Name: Mark Feinberg
Position: CEO and co-founder
Elevator Pitch: Crowdfunding platform for nonprofits and civic organizations
Location: Atlanta Tech Village
Mark Feinberg wanted to make a difference with his career. So after a successful stint in corporate America, the Emory alum and seasoned businessman combined his philanthropic desires with the growing crowdfunding movement to create Uruut (pronounced "you-root"). Unlike competitors Kickstarter or Indiegogo, which are primarily focused on helping individuals, Uruut's platform focuses on community initiatives. The civic crowdfunding tool also caters to corporations and nonprofit foundations to contribute cash to local efforts. It also emphasizes transparency, a knock on other platforms, and helps donors track how their gifts are being used. Feinberg's startup recently launched its first campaign to help Brookhaven's Ashford Park Elementary School raise $100,000 for an outdoor classroom. And given that the startup is well-connected — boasting advisors from Arthur Blank Foundation, Piedmont Health System, and Park Pride on its board — Uruut could find its way behind some major Atlanta fundraising efforts down the road.
Name: Rob Kischuk
Position: CEO and founder
Elevator Pitch: Mark Cuban-funded firm helps social media marketers better reach their audiences
Georgia Tech alum and serial entrepreneur Rob Kischuk received a bit of luck with his latest startup, Badgy. During a trip to the 2011 Super Bowl, he worked his way into a "Shark Tank" premiere party, where he struck up a conversation with Dallas Mavericks owner and investment tycoon Mark Cuban. The two quickly hit it off and Cuban eventually liked the sound of his company. Months later, the investor offered the social media marketing startup a $600,000 angel investment. Kischuk's company, whose clients include Half Off Depot, Ticket Alternative, and Magnolia Pictures, has used the cash to help social media marketers connect better with their target consumers and drive online sales. Not bad for a chance encounter.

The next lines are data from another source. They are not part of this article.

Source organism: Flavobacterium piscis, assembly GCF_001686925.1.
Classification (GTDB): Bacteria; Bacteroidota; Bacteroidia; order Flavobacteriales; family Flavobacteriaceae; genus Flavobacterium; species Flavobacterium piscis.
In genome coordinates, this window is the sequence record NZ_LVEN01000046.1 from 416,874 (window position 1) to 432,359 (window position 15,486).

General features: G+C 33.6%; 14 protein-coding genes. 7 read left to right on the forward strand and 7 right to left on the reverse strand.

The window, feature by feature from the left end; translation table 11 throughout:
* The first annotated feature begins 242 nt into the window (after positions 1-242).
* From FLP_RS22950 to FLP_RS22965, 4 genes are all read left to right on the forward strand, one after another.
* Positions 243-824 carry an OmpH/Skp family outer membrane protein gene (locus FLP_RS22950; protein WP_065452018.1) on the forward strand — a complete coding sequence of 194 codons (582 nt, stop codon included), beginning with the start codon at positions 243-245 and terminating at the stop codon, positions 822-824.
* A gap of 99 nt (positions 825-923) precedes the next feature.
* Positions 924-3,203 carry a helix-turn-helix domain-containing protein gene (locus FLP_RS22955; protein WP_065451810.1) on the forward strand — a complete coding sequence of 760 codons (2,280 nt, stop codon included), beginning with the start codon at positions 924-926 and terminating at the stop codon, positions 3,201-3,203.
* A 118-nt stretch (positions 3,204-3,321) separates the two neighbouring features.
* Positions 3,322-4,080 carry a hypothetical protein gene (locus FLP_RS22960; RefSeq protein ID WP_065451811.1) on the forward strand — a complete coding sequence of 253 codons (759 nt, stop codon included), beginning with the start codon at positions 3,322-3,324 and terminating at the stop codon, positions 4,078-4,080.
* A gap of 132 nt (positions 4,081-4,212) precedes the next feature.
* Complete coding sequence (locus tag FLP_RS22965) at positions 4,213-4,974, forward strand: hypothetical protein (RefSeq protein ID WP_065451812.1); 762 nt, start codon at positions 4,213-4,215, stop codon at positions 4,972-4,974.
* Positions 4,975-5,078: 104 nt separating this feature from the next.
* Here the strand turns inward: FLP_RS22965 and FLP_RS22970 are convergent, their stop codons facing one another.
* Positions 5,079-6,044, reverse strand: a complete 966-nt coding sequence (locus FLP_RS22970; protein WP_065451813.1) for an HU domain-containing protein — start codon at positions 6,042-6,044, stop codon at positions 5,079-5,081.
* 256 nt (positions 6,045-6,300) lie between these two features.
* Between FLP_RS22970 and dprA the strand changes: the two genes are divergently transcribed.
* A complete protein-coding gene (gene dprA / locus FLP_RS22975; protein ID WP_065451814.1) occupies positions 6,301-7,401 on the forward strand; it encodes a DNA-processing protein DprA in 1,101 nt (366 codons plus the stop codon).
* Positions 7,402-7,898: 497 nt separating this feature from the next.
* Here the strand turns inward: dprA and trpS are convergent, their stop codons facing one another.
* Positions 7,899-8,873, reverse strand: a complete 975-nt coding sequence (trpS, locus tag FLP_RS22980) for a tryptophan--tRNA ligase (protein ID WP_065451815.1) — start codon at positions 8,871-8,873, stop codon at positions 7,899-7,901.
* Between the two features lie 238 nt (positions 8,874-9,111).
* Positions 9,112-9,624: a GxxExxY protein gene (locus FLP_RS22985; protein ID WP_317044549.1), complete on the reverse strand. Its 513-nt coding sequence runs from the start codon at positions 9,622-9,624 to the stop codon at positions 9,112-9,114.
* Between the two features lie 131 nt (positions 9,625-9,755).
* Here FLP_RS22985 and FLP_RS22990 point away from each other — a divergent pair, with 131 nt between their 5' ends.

Company: Sidewalk District
Name: Janelle Jolley
Position: CEO and founder
Elevator Pitch: Creating an online marketplace for local indie retailers
Location: NEX Atlanta, Hypepotamus
When Janelle Jolley came to Atlanta to attend Georgia State University in 2009, she didn't know where to shop locally. "I don't need to go to the mall for everything," she says. "I don't want to look like everything else." After struggling to find boutique stores in Atlanta, many of which didn't have a Web presence, she decided to create Sidewalk District. With her online marketplace, she strives to provide local independent stores with a way to connect with consumers via phone, laptop, or tablet. The company launched earlier this year with Roost, a Toco Hills gift and home store, but plans to expand with other clients this fall.
Names: Jared Malan and TJ Muehleman
Elevator Pitch: Connects service industry professionals with restaurateurs, like a LinkedIn for waiters
Location: The Goat Farm
After working a number of grueling restaurant jobs, Jared Malan and TJ Muehleman wanted to start a company to help improve the lives of service industry workers. After a failed attempt at a Yelp-like concept for individual waiters, bartenders, and baristas, they shifted We&Co's focus to help connect waitstaff with restaurateurs. We&Co allows service industry workers to create an online profile highlighting their experience to facilitate job searches. It also helps managers hire staff faster in a high-turnover industry. With Iberian Pig owner Fred Castellucci on board as a partner, We&Co has gotten off to a fast start with more than 100 paying customers, including restaurants in Atlanta (Bacchanalia, JCT Kitchen), New York, Washington, D.C., and Las Vegas. Down the road, Malan and Muehleman think they can help make a difference in an industry that's close to their hearts.
Names: Iziah Reid and Jovonni Pharr
Elevator Pitch: Collective of African-American coders and developers
Location: Strongbox West
After years in corporate America, software developer Iziah Reid grew tired of the work he was doing. He wanted to code meaningful projects, particularly ones that catered to underrepresented perspectives in technology. Out of that frustration came Nuracode, a coding collective of African-American developers with an overarching mission to design tech and Web products for a minority audience. "We're a cultural company that uses technology as a medium," Reid says. He and fellow co-founder Jovonni Pharr now lead a team of six that has already created SayRoom, an app that deciphers voice messages and translates their accompanying emotions into text. The team is also putting the finishing touches on Wavy, an app that delivers free mixtapes of a user's favorite hip-hop artists to his smartphone. To help fund their creative endeavors, the developers have successfully partnered with clients such as AARP, Kodak, Samsung, and "Veggie Tales" to pay the bills.
- Joeff Davis
- BRIGHT IDEAS: BitPay CEO and co-founder Tony Gallippi sits atop a giant beanbag inside the financial tech company’s Buckhead office.